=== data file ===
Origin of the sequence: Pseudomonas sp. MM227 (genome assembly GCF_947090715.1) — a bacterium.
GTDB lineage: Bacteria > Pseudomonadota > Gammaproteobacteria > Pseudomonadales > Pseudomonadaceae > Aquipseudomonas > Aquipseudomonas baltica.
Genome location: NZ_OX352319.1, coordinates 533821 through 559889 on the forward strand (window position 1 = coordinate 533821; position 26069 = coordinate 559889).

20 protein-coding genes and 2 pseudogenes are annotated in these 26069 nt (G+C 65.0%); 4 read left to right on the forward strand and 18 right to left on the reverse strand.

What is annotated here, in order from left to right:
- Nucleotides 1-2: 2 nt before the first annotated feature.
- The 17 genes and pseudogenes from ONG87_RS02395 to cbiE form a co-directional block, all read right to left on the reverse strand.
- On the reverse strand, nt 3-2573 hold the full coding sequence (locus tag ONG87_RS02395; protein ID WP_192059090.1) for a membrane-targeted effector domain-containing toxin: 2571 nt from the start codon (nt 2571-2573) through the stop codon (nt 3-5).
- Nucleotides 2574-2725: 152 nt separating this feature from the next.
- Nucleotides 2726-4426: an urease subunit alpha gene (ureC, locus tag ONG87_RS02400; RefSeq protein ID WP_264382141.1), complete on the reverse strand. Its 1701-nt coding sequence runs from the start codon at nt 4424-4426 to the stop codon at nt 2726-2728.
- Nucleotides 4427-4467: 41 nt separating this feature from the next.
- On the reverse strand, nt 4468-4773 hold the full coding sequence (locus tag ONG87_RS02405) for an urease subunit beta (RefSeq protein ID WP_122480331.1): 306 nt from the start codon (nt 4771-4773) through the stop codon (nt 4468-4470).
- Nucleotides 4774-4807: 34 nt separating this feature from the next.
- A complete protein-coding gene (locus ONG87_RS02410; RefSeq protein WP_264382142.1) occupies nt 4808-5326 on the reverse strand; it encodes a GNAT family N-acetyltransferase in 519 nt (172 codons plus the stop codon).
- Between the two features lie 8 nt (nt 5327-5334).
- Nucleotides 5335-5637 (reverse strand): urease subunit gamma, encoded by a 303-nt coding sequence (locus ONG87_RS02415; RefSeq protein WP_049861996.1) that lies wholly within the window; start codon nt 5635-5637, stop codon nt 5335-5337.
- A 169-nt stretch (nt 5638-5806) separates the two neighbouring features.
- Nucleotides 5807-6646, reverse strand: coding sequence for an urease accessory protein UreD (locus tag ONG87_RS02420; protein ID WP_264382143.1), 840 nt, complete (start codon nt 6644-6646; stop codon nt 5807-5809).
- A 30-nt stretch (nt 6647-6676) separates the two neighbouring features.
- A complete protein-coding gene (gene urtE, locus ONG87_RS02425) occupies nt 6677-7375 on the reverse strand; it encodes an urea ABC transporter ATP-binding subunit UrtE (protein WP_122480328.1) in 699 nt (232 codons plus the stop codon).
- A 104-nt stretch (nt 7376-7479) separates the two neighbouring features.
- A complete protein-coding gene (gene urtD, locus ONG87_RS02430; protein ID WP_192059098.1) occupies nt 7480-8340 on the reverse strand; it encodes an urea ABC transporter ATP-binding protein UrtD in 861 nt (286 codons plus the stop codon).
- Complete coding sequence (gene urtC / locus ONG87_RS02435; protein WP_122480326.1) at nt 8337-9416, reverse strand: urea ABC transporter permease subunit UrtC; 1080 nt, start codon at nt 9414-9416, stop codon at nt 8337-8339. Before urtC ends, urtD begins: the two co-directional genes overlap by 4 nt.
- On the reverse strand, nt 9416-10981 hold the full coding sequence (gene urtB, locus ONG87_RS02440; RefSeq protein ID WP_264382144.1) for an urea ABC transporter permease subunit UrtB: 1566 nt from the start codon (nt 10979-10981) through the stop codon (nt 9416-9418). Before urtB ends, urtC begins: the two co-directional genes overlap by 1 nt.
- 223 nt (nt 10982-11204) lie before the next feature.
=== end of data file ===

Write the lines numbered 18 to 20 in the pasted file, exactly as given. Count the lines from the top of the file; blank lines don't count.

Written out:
- Nucleotides 5807-6646, reverse strand: coding sequence for an urease accessory protein UreD (locus tag ONG87_RS02420; protein ID WP_264382143.1), 840 nt, complete (start codon nt 6644-6646; stop codon nt 5807-5809).
- A 30-nt stretch (nt 6647-6676) separates the two neighbouring features.
- A complete protein-coding gene (gene urtE, locus ONG87_RS02425) occupies nt 6677-7375 on the reverse strand; it encodes an urea ABC transporter ATP-binding subunit UrtE (protein WP_122480328.1) in 699 nt (232 codons plus the stop codon).